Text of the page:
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::Interviews

Ken interviews Mel Karmazin

On Tuesday, June 1, Mel Karmazin resigned as Viacom's President and Chief Operating Officer. On April 27, he spoke with New Yorker writer Ken Auletta at a breakfast hosted by The Newhouse School of Public Communications, in conjunction with The New Yorker. Here, in three parts, is their conversation. (Requires Flash Player.)


Bush's Press Problem
A Conversation with Daniel Cappello

In The New Yorker this January, Ken Auletta wrote about the George W. Bush Administration's relationship with the American press, and about how the President manages to keep reporters at a distance. With The New Yorker's Daniel Cappello, Auletta discussed how that relationship affects the public.


Broadcast News
A Conversation with Amy Davidson

In May, 2003, Ken Auletta wrote an article for The New Yorker about Fox News, the all-news cable channel that, since it was designed and launched in 1997 by Rupert Murdoch with Roger Ailes at its head, had become the cable-news leader, making media stars of figures like Bill O'Reilly along the way. Auletta talked to The New Yorker's Amy Davidson about Fox, its conservative political agenda, its personnel, and its future.


Journalists and Generals
A Conversation with Ted Turner

On March 18th, Ted Turner, the founder of Cable News Network and Turner Network Television, spoke to the New Yorker writer Ken Auletta at a regular breakfast series sponsored by the Newhouse School of Communications at Syracuse University and The New Yorker. Here is a partial transcript of their conversation.


The Sanctity of Content
A Conversation with John Malone


On October 16th, the New Yorker staff writer Ken Auletta interviewed John C. Malone, the chairman of Liberty Media, at a breakfast hosted by the Newhouse School of Communications at Syracuse University and The New Yorker. He spoke to Malone, whose company owns parts of five of the six largest media companies in the world, about the future of his industry and the economy. Auletta has reported on many of the leading players in the media and communications business for The New Yorker, including Ted Turner, Howell Raines, Barry Diller, Rupert Murdoch, and, in February, 1994, Malone himself. Here are some excerpts from their conversation.


Looking for a Deal
A Conversation with Barry Diller


In May, 2002, the New Yorker writer Ken Auletta conducted a breakfast interview with Barry Diller, the chairman and C.E.O. of the Universal Entertainment Group and the head of USA Interactive. Here are excerpts from the conversation.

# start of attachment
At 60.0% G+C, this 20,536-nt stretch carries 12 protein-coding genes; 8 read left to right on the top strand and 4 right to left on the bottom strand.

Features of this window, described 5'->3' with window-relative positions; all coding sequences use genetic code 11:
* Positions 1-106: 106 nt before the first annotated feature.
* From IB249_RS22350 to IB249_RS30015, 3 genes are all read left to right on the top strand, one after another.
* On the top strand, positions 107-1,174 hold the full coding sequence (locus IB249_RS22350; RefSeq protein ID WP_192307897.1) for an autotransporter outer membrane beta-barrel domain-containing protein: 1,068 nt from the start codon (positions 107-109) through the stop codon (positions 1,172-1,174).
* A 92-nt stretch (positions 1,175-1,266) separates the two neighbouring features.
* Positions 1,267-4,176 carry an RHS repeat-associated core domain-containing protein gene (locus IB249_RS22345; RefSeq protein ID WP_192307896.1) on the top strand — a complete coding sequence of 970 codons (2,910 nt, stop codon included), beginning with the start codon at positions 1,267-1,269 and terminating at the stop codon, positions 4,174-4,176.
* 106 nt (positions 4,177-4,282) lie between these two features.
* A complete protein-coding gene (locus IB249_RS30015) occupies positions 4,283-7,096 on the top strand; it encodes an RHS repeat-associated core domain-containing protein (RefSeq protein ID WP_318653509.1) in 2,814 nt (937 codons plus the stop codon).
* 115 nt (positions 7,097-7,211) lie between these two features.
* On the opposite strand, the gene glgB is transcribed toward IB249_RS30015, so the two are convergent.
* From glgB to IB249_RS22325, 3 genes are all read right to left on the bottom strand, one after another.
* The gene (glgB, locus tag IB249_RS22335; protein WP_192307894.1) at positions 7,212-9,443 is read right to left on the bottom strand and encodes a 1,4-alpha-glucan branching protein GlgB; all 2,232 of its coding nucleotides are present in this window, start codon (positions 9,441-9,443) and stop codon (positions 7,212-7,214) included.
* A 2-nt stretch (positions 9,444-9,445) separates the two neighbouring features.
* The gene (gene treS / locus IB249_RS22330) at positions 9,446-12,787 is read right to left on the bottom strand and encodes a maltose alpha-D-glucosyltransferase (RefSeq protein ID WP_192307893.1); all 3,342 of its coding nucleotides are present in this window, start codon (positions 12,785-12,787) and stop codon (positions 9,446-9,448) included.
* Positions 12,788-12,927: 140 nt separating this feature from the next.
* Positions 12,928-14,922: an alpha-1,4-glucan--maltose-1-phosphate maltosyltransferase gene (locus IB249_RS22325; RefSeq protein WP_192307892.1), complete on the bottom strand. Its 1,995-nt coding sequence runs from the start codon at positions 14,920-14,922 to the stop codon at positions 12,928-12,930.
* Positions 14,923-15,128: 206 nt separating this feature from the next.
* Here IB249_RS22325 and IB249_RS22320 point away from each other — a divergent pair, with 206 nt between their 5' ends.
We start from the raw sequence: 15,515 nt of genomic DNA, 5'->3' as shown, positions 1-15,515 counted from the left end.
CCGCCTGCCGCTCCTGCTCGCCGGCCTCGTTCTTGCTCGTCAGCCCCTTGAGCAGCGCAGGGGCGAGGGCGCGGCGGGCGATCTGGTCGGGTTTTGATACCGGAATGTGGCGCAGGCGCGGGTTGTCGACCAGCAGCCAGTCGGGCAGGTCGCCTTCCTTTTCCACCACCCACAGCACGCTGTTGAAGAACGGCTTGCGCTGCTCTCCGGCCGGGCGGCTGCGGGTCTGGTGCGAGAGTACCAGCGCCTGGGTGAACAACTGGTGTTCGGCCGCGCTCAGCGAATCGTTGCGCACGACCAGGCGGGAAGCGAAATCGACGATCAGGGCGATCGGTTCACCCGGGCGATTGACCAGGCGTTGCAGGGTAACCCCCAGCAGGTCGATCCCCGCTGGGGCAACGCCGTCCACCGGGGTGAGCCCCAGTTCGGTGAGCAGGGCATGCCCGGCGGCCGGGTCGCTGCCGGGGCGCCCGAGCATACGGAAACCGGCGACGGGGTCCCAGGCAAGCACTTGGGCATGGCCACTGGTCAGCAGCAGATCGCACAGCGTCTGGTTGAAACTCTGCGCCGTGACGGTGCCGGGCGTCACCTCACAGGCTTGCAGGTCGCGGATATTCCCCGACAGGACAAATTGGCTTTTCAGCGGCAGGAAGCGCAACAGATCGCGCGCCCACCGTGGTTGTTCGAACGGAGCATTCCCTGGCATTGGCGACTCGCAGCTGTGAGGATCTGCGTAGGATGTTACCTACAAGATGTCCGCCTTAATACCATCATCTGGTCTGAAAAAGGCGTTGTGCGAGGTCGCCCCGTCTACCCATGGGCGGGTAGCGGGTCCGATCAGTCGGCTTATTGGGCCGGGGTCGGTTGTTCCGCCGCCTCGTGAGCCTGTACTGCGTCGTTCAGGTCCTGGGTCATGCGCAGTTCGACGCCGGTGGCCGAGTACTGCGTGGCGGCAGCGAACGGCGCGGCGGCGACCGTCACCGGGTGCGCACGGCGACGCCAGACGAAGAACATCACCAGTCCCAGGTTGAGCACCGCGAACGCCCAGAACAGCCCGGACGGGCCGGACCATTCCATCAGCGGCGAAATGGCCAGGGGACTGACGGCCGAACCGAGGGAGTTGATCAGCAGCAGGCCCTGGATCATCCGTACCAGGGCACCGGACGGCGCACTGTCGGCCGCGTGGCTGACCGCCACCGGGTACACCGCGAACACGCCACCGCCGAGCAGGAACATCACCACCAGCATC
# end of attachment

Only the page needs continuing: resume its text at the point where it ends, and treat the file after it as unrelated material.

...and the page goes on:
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Jack of His Trade
A Conversation with Jack Welch


In October, 2001, Jack Welch, the former C.E.O. of General Electric, had been in the news as a result of his autobiography, which brought him an advance in excess of seven million dollars. Welch was interviewed by the New Yorker writer Ken Auletta at a breakfast hosted by the Newhouse School of Communications at Syracuse University and The New Yorker. A partial transcript of their conversation appears here.


Monopoly Game
A Conversation with David Boies


On February 15th, the Newhouse School of Communications at Syracuse University and The New Yorker hosted a breakfast symposium marking the publication of "World War 3.0: Microsoft and Its Enemies," a new book by Ken Auletta, The New Yorker's media columnist. At the event, Auletta was cross-examined by David Boies, who was the chief prosecutor in the government's antitrust suit against Microsoft, about how he reported the book, about the trial, and about what effect the decision will have, not only on Microsoft but on the entire technology industry. The Microsoft trial moves into its appeals phase this week, and Judge Thomas Penfield Jackson's coöperation with Auletta is expected to figure in the hearings. Following are edited excerpts from the Boies-Auletta conversation.


Breakfast meeting with Ken Auletta
Is Antitrust Still relevant in the Information Age?

Transcript of a breakfast forum during the recent WEF conference in New York, moderated by Ken Auletta. The forum was sponsored by The Newhouse School at Syracuse University, The New Yorker, and Booz Allen Hamilton.

Participants in the forum:
  • Charles James (Asst. Attorney General, Antitrust division)
  • Mario Monti (EC Competition Commissioner)
  • Richard Parsons (AOL Time-Warner)



  • Alumnus Auletta
    Address for the inauguration of Deborah Stanley

    "Success, or failure, does not just hinge on obvious factors like good grades, good brains, the right schools, the right connections, the perfect business plan -- things that are easy to quantify. Intangible human factors, I've learned, often matter, and are often overlooked...."

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